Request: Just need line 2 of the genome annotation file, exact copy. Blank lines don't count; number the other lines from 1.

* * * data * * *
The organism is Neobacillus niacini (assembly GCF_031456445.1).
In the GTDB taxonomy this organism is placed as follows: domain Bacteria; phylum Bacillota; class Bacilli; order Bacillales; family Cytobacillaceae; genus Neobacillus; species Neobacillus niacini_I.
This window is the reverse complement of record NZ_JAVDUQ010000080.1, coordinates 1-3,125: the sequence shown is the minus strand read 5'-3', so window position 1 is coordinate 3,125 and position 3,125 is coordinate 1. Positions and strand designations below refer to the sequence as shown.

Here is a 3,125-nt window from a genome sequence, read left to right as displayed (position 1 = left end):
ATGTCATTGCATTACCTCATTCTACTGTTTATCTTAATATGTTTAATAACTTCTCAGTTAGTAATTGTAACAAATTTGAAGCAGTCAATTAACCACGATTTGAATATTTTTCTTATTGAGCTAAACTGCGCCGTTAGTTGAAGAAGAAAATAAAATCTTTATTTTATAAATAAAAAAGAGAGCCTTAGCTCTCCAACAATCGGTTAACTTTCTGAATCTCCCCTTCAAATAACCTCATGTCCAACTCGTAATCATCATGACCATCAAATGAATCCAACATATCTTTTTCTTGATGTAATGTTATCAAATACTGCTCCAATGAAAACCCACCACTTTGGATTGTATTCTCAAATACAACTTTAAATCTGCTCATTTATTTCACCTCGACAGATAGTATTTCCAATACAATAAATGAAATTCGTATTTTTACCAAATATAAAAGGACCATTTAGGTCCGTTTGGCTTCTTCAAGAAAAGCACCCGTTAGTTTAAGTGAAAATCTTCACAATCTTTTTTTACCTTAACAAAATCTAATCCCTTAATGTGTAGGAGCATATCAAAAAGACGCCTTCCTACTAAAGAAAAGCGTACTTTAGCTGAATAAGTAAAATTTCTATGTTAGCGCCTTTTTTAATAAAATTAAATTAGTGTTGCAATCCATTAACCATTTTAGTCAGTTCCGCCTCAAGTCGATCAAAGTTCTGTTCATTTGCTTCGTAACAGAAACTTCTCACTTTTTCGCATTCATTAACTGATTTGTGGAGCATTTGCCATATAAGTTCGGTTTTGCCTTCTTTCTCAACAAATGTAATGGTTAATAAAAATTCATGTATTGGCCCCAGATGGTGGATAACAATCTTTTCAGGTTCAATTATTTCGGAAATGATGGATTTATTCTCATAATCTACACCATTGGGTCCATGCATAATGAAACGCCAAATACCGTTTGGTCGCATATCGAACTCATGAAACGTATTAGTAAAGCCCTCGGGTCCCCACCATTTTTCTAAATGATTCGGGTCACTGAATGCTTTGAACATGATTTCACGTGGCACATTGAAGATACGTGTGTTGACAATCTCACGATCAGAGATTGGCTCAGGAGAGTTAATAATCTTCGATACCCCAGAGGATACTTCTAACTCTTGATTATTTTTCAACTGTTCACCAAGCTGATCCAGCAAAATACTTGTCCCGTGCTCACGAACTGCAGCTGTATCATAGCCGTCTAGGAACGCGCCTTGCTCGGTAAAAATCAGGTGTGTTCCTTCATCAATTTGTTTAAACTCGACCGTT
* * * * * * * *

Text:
In the GTDB taxonomy this organism is placed as follows: domain Bacteria; phylum Bacillota; class Bacilli; order Bacillales; family Cytobacillaceae; genus Neobacillus; species Neobacillus niacini_I.